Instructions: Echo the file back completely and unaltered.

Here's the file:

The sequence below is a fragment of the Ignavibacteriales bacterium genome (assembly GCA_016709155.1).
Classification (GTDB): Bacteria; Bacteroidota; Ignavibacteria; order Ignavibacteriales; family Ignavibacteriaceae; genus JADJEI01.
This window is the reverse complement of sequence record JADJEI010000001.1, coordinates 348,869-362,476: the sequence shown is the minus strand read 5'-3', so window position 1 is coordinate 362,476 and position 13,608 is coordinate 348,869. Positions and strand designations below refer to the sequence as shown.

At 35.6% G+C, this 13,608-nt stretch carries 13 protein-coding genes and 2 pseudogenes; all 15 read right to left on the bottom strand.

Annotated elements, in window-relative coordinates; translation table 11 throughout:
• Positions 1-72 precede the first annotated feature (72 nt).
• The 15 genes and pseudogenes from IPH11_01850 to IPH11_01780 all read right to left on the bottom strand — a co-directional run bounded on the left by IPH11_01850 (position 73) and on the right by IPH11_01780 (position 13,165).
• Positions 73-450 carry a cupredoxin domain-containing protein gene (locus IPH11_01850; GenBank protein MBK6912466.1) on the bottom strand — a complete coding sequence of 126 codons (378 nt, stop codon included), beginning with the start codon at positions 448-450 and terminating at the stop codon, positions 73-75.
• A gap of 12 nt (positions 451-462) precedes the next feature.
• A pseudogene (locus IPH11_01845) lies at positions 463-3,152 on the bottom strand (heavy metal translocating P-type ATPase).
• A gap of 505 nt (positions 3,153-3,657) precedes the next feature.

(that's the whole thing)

The sequence below is a fragment of the Ignavibacteriales bacterium genome (assembly GCA_016709155.1).
Classification (GTDB): Bacteria; Bacteroidota; Ignavibacteria; order Ignavibacteriales; family Ignavibacteriaceae; genus JADJEI01.
This window is the reverse complement of sequence record JADJEI010000001.1, coordinates 348,869-362,476: the sequence shown is the minus strand read 5'-3', so window position 1 is coordinate 362,476 and position 13,608 is coordinate 348,869. Positions and strand designations below refer to the sequence as shown.

At 35.6% G+C, this 13,608-nt stretch carries 13 protein-coding genes and 2 pseudogenes; all 15 read right to left on the bottom strand.

Annotated elements, in window-relative coordinates; translation table 11 throughout:
• Positions 1-72 precede the first annotated feature (72 nt).
• The 15 genes and pseudogenes from IPH11_01850 to IPH11_01780 all read right to left on the bottom strand — a co-directional run bounded on the left by IPH11_01850 (position 73) and on the right by IPH11_01780 (position 13,165).
• Positions 73-450 carry a cupredoxin domain-containing protein gene (locus IPH11_01850; GenBank protein MBK6912466.1) on the bottom strand — a complete coding sequence of 126 codons (378 nt, stop codon included), beginning with the start codon at positions 448-450 and terminating at the stop codon, positions 73-75.
• A gap of 12 nt (positions 451-462) precedes the next feature.
• A pseudogene (locus IPH11_01845) lies at positions 463-3,152 on the bottom strand (heavy metal translocating P-type ATPase).
• A gap of 505 nt (positions 3,153-3,657) precedes the next feature.